And singlehandedly revive a once-vital trade relationship for the importing of coconut oil
A victim of the trade embargo and the post-World War II propaganda
About “bad” saturated fat and “good” unsaturated fat
My mother was a bitch
Chow and Boxer mix that attacked anyone who got too close to me
Including my mother and father
My mother never cheated on my father
Thus had no sympathy for him
Was never satisfied
No matter how successful in business he was
Complained because her Buick wasn’t a Mercedes
Not even after my father worked his cock off
Literally did she stop complaining
Complained because of what he had sacrificed for his job
Which of course wasn’t a job, was a small business
Which of course demanded sacrifice from everyone
Just like the Vietnamese family that owned the only Chinese restaurant in town
And just like the Vietnamese family my parents were refugees
From the war-torn country of West Virginia
Who re-invented themselves as moneyed sophisticates in a bargetown
My parents crossed the Ohio River at night in rafts
To sneak into Illinois and smuggle cigarettes back across the border
My parents were militaristic
My parents were anarchists
My parents were militant in their hatred of following orders
And in their contempt and disdain for those who did
Follow orders, obeyed without question
Except for their children
Who were expected to obey and revere their parents with fervent unquestioning obedience
Except for the times when my parents wanted to see
A little grit, a little sand in their children’s character, a little character
In their character
Even if it was bad character
My father liked McEnroe and Connors
My mother like Borg
But for the times when he didn’t travel with his parents so they could watch him play
Like Connors did
Which was every time Borg played
Until the last 2 tournaments before he retired
Which he lost
Finally coming back down to Earth
My mother pretended like she didn’t see Connors’ dominating mother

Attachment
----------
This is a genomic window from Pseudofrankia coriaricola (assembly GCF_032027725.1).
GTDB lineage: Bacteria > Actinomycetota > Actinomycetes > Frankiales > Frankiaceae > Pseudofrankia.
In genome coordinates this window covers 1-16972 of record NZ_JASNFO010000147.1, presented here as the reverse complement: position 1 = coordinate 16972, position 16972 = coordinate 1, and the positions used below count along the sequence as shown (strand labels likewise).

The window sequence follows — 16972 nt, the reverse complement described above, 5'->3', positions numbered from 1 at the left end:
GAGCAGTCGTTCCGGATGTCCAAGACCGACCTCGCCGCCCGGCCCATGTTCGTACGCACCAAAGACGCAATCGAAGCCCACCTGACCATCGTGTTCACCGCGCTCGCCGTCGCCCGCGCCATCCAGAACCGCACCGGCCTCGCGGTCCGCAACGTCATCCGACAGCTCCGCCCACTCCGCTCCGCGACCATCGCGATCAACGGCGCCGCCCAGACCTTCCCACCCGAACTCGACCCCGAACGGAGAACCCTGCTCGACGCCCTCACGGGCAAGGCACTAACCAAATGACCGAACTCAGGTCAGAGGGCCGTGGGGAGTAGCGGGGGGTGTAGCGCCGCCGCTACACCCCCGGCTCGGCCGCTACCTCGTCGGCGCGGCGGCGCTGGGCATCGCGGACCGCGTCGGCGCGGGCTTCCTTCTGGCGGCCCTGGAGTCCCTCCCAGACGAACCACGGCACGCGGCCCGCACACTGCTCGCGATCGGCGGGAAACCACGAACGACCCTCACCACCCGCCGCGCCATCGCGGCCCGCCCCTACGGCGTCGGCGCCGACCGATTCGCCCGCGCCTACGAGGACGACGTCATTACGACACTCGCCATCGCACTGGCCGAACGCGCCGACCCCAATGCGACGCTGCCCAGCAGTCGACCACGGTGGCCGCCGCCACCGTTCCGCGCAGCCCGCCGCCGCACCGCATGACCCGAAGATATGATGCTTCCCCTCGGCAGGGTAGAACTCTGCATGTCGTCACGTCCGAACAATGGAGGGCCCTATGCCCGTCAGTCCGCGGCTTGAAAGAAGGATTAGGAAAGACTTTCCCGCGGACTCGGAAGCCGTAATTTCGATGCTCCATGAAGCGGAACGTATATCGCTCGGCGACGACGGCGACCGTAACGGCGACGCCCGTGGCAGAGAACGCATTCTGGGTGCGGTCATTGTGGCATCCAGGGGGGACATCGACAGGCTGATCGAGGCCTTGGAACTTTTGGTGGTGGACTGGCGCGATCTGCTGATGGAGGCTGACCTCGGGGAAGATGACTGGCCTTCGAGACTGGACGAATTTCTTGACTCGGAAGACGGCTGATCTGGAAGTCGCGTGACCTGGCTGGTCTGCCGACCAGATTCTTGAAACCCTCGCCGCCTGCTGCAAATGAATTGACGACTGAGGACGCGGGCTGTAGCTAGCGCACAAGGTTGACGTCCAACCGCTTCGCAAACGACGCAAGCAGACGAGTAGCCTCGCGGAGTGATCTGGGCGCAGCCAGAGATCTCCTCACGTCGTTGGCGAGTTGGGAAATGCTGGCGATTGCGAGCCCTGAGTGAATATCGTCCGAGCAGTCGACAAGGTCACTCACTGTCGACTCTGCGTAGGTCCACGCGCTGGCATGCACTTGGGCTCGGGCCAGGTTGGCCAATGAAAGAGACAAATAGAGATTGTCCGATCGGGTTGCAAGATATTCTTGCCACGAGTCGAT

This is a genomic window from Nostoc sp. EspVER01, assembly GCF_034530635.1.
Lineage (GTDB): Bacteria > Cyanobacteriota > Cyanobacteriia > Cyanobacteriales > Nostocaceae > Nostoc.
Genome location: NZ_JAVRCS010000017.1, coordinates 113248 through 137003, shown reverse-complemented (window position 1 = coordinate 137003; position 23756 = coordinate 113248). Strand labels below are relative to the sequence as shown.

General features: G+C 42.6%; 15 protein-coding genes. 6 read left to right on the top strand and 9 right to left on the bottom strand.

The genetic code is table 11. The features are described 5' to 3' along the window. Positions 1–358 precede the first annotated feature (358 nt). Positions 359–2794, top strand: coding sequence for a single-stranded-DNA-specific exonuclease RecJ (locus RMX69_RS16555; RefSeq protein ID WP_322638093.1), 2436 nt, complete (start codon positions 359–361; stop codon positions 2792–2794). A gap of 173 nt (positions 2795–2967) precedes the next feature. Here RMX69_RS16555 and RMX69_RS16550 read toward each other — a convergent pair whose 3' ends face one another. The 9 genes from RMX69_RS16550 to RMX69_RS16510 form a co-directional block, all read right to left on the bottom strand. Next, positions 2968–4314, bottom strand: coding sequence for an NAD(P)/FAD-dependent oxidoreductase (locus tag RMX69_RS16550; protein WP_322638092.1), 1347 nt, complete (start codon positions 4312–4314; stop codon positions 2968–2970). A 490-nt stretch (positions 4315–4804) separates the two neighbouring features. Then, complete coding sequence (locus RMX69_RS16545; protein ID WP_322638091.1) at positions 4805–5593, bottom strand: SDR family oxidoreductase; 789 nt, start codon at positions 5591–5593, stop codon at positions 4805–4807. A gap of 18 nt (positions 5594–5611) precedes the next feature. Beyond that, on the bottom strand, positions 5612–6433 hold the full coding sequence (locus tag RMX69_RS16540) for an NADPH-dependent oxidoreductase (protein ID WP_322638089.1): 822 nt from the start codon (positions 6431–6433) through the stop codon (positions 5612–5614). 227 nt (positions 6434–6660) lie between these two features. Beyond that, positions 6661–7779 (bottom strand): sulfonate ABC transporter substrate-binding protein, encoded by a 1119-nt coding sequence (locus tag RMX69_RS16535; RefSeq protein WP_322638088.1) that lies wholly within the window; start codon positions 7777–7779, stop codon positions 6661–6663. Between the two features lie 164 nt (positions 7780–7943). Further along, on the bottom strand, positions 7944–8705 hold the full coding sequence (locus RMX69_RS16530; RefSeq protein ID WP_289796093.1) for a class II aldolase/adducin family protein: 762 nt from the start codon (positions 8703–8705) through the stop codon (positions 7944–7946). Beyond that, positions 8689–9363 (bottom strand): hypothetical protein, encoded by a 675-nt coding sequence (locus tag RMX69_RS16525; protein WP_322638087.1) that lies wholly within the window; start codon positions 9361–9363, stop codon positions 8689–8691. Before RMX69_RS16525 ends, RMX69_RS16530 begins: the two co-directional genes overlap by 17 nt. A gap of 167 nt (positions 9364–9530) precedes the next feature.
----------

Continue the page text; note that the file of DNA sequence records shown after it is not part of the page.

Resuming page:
Who raised her son for one thing only
And that was for her to live through, like my mother
Who was like every mother with her son
Living vicariously through him
To the endless private mirth and amusement of my father
Who liked watching Connors play on Sunday morning on TV in the living room
If only to rub my mother’s nose in it, in his understanding of her
Warped and unhealthy relationship with her son
The two of whom he suspected had more than just an emotionally incestuous bond
But physically as well
Bud Collins cheerfully oblivious and
Chirping about what was then
In those pre-Oprah days not looked upon with the same emotionally evolved disgust
Such a domineering mother and son relationship would now engender
My parents taught their children to respect the God in every man
My parents taught their children to look down on no man
No matter how humble
And if there were no God in man
Then so much the worse for him
Hopefully he had a nice suit
My parents wanted to see fervent histrionics from their children
The better to intimidate their enemies
Who would be legion my parents were sure
My parents criticized their children for having no demonstrable emotions
My parents taught their children to care about someone or something
Is to be vulnerable to its destruction
And thus to care about no one and nothing
Save winning in a world where only the weak and ill-formed, plaintive and sniveling survive
If not thrive, if not prosper
My parents lived in caves, under stairs, always in the closet
At the end of a dark hall
My parents were nomads, lion tamers, dueled at 20 paces with flintlock pistols
My parents taught their children family is inviolate
Family secrets stayed family secrets
Skeletons in closets stayed in the closets
My parents went to church
My parents laughed at God and Man
My parents knew which way the wind blew
Even when they knew better
My parents knew better
There was only one rule in my family
My parents were right
And if they were wrong
See rule number one

Mark Parsons' poems have been recently published or are forthcoming in ExPat Press, Dreich, Cape Rock, and I-70 Review.